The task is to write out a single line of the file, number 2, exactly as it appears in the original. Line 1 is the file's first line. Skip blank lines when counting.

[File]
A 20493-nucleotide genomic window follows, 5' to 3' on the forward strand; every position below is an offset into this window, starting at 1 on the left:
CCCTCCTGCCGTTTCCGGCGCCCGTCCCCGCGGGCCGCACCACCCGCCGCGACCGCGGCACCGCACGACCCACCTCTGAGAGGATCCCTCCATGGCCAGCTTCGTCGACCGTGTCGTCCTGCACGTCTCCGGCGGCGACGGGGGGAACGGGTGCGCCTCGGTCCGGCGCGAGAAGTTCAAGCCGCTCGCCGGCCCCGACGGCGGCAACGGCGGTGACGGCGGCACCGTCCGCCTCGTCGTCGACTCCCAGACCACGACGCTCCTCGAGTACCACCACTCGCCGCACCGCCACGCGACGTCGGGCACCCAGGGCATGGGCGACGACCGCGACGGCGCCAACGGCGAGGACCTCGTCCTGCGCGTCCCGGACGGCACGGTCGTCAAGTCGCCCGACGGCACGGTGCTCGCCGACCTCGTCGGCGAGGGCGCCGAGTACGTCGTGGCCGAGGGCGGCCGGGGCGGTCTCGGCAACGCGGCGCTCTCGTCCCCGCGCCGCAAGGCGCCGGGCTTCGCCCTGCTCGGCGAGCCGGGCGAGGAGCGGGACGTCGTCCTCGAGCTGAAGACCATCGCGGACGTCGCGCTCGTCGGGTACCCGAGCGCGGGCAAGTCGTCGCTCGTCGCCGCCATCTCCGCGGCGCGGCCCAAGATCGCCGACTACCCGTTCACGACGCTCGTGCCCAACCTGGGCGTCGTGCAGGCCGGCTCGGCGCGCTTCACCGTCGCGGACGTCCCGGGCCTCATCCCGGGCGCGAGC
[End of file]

CCCTCCTGCCGTTTCCGGCGCCCGTCCCCGCGGGCCGCACCACCCGCCGCGACCGCGGCACCGCACGACCCACCTCTGAGAGGATCCCTCCATGGCCAGCTTCGTCGACCGTGTCGTCCTGCACGTCTCCGGCGGCGACGGGGGGAACGGGTGCGCCTCGGTCCGGCGCGAGAAGTTCAAGCCGCTCGCCGGCCCCGACGGCGGCAACGGCGGTGACGGCGGCACCGTCCGCCTCGTCGTCGACTCCCAGACCACGACGCTCCTCGAGTACCACCACTCGCCGCACCGCCACGCGACGTCGGGCACCCAGGGCATGGGCGACGACCGCGACGGCGCCAACGGCGAGGACCTCGTCCTGCGCGTCCCGGACGGCACGGTCGTCAAGTCGCCCGACGGCACGGTGCTCGCCGACCTCGTCGGCGAGGGCGCCGAGTACGTCGTGGCCGAGGGCGGCCGGGGCGGTCTCGGCAACGCGGCGCTCTCGTCCCCGCGCCGCAAGGCGCCGGGCTTCGCCCTGCTCGGCGAGCCGGGCGAGGAGCGGGACGTCGTCCTCGAGCTGAAGACCATCGCGGACGTCGCGCTCGTCGGGTACCCGAGCGCGGGCAAGTCGTCGCTCGTCGCCGCCATCTCCGCGGCGCGGCCCAAGATCGCCGACTACCCGTTCACGACGCTCGTGCCCAACCTGGGCGTCGTGCAGGCCGGCTCGGCGCGCTTCACCGTCGCGGACGTCCCGGGCCTCATCCCGGGCGCGAGC